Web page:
Under Civil Rule 53, Juvenile Rule 40, Criminal Rule 19, Traffic Rule 14 and Superintendence Rule 19 (A), a magistrate shall have been engaged in the practice of law for at least four years and be in good standing with the Supreme Court of Ohio at the time of appointment.
Appointment and Authority
Under Civil Rule 53, Juvenile Rule 40, Criminal Rule 19 and Traffic Rule 14, a court of record may appoint one or more magistrates who shall have been engaged in the practice of law for at least four years and be in good standing with the Supreme Court of Ohio at the time of the appointment. Superintendence Rule 19.1 requires that all municipal courts having more than two judges shall appoint one or more magistrates to hear specified proceedings. They derive their authority under the same Rules. Magistrates are also granted special authority to hear protection orders under Civil Rule 65.1.
Magistrates are required to complete an annual registration pursuant to Rule 19 of the Rules of Superintendence and Rule 10 of the Rules for the Government of the Bar.
If your appointment occurred after 12/31/17, the administrative judge of your appointing court must notify the Office of Attorney Services of your appointment pursuant to Rules 4.01 and Rule 19 of the Rules of Superintendence for the Courts of Ohio, before you can annually register.
Instructions for annual registration and for notification of the termination of an appointment
Please contact the Office of Attorney Services by either calling 614.387.9320 or by sending an email to email@example.com if you have any questions.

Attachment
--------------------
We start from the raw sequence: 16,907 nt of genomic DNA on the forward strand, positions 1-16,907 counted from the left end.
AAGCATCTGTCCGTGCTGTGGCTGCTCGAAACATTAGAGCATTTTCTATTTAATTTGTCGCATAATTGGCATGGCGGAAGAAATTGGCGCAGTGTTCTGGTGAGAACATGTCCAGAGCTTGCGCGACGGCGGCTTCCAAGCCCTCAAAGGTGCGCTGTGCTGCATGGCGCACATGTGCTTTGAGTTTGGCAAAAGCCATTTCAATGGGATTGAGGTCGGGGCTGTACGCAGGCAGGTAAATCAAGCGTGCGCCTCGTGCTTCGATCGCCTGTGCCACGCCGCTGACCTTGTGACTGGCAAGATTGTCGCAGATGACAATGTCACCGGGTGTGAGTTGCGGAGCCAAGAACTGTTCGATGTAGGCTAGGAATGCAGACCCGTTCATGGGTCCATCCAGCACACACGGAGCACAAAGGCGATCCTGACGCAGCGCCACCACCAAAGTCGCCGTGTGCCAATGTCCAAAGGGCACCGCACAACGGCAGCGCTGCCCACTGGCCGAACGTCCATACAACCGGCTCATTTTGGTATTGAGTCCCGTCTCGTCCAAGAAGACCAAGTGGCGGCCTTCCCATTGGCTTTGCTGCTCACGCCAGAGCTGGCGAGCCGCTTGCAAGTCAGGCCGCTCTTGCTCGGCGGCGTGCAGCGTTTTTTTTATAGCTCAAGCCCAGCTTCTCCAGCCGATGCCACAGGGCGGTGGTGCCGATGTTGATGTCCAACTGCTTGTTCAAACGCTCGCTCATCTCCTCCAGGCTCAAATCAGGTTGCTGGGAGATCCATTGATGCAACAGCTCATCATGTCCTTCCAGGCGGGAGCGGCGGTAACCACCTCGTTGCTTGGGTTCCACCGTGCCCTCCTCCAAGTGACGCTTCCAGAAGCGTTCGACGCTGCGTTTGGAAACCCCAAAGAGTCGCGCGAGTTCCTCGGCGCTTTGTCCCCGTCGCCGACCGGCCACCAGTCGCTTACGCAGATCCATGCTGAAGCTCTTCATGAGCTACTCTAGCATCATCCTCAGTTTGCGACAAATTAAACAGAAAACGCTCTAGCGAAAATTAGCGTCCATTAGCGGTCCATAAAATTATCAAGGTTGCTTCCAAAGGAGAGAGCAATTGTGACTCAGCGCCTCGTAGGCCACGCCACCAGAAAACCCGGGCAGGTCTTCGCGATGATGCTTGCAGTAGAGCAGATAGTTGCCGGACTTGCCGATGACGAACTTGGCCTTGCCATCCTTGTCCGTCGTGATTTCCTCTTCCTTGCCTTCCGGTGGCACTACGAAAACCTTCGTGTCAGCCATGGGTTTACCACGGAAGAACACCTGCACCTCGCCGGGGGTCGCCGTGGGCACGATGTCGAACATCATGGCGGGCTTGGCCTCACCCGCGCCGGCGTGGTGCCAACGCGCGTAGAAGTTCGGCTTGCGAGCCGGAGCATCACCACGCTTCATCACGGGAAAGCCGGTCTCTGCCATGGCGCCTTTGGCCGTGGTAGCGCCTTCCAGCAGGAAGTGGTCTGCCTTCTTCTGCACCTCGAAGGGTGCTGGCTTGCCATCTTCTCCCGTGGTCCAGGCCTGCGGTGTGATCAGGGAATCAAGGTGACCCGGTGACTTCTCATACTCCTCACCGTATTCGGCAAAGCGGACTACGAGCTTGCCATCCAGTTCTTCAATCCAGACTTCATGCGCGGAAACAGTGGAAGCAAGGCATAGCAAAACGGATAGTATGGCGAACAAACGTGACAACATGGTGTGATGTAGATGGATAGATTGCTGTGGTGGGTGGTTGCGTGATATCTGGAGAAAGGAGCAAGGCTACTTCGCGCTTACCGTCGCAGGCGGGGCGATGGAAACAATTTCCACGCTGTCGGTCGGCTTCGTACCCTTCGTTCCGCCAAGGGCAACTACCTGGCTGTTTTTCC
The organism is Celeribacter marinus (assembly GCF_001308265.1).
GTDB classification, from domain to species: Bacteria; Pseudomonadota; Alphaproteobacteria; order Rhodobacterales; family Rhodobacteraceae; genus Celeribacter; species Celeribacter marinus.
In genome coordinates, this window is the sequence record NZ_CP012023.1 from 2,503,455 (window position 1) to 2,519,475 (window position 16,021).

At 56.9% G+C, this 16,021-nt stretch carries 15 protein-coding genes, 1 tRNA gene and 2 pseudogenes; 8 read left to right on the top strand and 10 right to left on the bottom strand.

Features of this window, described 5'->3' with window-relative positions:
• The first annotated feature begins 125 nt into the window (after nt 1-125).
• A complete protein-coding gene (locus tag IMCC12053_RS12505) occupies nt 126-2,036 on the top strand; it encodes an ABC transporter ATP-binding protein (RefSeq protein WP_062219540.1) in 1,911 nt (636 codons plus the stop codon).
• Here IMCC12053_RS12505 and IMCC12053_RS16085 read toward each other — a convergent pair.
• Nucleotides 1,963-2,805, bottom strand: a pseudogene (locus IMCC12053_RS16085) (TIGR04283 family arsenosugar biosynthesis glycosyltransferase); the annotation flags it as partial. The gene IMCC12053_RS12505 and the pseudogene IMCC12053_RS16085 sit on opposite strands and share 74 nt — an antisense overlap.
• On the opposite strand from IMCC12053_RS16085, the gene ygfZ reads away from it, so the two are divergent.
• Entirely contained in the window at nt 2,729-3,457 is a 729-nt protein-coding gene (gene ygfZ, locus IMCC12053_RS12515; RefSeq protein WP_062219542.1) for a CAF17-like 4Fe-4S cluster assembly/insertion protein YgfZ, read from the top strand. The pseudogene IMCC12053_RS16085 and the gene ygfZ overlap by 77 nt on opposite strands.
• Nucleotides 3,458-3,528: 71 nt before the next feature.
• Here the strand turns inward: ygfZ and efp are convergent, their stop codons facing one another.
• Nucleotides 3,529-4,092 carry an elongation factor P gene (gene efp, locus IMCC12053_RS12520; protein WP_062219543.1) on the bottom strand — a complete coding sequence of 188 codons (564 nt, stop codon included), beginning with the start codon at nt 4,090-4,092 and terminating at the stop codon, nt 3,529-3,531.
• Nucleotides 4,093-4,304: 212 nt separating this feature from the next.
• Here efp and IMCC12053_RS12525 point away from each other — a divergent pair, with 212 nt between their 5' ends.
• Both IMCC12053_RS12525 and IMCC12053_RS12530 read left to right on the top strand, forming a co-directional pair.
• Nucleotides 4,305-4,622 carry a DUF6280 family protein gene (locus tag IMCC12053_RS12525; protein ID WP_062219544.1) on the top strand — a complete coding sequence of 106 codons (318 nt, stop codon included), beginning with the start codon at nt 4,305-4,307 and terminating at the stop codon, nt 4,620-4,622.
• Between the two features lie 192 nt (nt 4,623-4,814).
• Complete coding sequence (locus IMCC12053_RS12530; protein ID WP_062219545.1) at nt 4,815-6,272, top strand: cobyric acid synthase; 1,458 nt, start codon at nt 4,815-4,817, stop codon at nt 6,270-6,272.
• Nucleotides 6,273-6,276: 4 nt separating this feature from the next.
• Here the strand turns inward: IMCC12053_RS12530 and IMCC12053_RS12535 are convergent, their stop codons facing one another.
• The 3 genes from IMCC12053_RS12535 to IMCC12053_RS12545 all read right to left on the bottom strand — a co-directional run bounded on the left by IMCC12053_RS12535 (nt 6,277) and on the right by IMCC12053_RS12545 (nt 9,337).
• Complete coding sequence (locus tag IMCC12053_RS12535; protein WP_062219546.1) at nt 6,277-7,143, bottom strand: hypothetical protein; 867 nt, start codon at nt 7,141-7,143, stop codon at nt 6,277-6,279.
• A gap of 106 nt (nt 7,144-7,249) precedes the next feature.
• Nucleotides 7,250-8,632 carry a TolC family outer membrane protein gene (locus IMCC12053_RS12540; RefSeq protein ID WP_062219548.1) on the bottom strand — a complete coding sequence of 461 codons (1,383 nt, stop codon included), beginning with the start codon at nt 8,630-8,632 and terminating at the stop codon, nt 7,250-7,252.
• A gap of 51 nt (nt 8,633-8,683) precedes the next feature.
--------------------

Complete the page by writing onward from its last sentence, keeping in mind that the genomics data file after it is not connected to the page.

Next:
For more information about Magistrate Registration contact:
Gina Palmer, Director
Supreme Court of Ohio
Office of Attorney Services
c/o Magistrate Annual Registration
65 South Front St., 5th Floor
Columbus, Ohio 43215-3431
Effective Jan. 1, 2019, the Continuing Legal Education (CLE) requirements increased for magistrates to the same requirement as judges. All magistrates, including full-time and part-time magistrates, are required to earn 40 hours of continuing legal education, including 10 hours of instruction through courses offered by the Ohio Supreme Court Judicial College, every two years. Further, as part of the 10-hour Judicial College education requirement, three hours of instruction must be designated as “judicial conduct,” which may include courses on topics such as judicial ethics, judicial professionalism, and access to justice. Gov. Bar R. X, Sec. 10(C).
The increased CLE requirements first apply to magistrates whose last names begin with the letters A through L for the 2018/2019 compliance period ending Dec. 31, 2019. These magistrates are required to complete a prorated requirement of 32 hours. As part of the 32 hours, a minimum of 10 hours must be from courses offered by the Judicial College, including three hours of judicial conduct.
Magistrates with the last name starting with M through Z will be required to comply with the 40-hour requirement beginning with the 2019/2020 compliance period.
Attorneys appointed as a magistrate on or after Jan. 1, 2019, or sitting magistrates who change jurisdictions will also be required to complete the orientation and mentor program.
Any questions regarding the requirements should be directed to the Office of Attorney Services at 614.387.9320.